Producer-consumer threading problem
exarkun at divmod.com
Wed Jun 11 16:13:50 CEST 2008
On Tue, 10 Jun 2008 22:46:37 -0700 (PDT), George Sakkis <george.sakkis at gmail.com> wrote:
>On Jun 10, 11:47 pm, Larry Bates <larry.ba... at websafe.com`> wrote:
>> I had a little trouble understanding what exact problem it is that you are
>> trying to solve but I'm pretty sure that you can do it with one of two methods:
>Ok, let me try again with a different example: I want to do what can
>be easily done with 2.5 Queues using Queue.task_done()/Queue.join()
>(see example at http://docs.python.org/lib/QueueObjects.html), but
>instead of having to first put all items and then wait until all are
>done, get each item as soon as it is done.
>> 1) Write the producer as a generator using yield method that yields a result
>> every time it is called (something like os.walk does). I guess you could yield
>> None if there wasn't anything to consume to prevent blocking.
>Actually the way items are generated is not part of the problem; it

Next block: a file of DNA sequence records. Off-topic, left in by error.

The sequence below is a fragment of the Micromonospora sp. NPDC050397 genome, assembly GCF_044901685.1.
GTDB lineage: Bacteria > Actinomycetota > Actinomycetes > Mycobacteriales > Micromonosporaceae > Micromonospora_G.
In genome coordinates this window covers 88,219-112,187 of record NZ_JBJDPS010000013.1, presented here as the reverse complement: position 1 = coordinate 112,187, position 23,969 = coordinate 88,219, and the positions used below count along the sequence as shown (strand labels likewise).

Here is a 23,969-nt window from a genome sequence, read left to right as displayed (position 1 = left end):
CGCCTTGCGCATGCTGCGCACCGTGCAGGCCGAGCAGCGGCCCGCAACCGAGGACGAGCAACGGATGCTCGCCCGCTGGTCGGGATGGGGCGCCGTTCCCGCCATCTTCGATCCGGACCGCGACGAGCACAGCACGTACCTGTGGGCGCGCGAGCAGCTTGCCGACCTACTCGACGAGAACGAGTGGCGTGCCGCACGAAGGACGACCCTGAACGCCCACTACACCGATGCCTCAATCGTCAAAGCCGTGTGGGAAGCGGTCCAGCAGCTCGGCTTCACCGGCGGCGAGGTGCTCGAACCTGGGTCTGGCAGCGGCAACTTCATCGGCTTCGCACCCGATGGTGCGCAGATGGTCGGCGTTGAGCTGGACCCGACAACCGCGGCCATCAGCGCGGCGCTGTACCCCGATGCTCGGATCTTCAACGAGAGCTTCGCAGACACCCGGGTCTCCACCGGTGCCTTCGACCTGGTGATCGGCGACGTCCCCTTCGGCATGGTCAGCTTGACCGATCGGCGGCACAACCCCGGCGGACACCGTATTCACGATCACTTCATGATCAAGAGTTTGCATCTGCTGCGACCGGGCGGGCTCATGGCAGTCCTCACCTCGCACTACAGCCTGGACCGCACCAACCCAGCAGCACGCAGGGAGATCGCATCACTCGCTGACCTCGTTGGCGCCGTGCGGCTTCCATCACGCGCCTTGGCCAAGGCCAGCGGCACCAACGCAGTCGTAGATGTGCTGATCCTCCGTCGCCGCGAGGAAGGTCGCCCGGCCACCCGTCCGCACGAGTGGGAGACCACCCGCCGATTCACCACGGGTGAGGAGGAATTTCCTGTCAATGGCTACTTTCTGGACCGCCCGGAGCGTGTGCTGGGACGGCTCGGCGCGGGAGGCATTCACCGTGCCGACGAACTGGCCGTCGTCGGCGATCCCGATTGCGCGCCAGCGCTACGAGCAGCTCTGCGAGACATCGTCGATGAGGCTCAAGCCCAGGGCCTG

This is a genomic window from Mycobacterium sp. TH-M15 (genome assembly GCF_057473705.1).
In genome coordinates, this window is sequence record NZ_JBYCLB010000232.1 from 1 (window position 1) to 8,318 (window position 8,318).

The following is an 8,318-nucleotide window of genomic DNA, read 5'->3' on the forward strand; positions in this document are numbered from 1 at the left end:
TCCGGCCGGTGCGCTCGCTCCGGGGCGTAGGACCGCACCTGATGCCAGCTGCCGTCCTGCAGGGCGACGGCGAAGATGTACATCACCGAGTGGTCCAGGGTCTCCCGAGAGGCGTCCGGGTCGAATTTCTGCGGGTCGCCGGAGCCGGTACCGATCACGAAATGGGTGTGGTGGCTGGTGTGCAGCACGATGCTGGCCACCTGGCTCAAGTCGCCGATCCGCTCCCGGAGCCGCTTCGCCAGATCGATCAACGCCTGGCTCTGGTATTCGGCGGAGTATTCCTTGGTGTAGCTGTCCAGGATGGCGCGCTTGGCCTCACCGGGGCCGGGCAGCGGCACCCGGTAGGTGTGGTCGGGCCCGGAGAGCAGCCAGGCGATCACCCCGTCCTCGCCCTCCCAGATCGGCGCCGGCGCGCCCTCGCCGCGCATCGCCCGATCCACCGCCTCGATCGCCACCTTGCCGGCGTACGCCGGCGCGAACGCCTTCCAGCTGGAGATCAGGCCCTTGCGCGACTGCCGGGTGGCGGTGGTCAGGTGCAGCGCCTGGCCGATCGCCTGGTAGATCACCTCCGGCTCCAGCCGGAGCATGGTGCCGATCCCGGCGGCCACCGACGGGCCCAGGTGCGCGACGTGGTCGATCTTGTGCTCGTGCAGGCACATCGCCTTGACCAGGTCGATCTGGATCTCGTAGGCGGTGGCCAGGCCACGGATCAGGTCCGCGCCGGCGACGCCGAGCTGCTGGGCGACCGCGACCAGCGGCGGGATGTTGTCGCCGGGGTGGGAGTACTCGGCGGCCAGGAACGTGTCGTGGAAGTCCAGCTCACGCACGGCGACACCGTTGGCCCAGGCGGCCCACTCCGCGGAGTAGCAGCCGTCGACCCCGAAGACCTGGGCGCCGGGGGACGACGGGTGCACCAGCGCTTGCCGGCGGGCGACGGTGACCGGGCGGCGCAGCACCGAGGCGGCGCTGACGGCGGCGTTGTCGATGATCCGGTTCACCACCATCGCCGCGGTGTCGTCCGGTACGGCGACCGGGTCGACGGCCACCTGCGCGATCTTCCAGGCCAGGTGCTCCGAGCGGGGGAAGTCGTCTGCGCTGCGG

>can be abstracted away as an arbitrary iterable input. As with all
>iterables, "there are no more items" is communicated simply by a
>> 2) Usw somethink like Twisted insted that uses callbacks instead to handle
>> multiple asynchronous calls to produce. You could have callbacks that don't do
>> anything if there is nothing to consume (sort of null objects I guess).
>Twisted is interesting and very powerful but requires a different way
>of thinking about the problem and designing a solution. More to the
>point, callbacks often provide a less flexible and simple API than an
>iterator that yields results (consumed items). For example, say that
>you want to store the results to a dictionary. Using callbacks, you
>would have to explicitly synchronize each access to the dictionary
>since they may fire independently.
This isn't true. Access is synchronized automatically by virtue of the
fact that there is no pre-emptive multithreading in operation. This is
one of the many advantages of avoiding threads. :) There may be valid
arguments against callbacks, but this isn't one of them.
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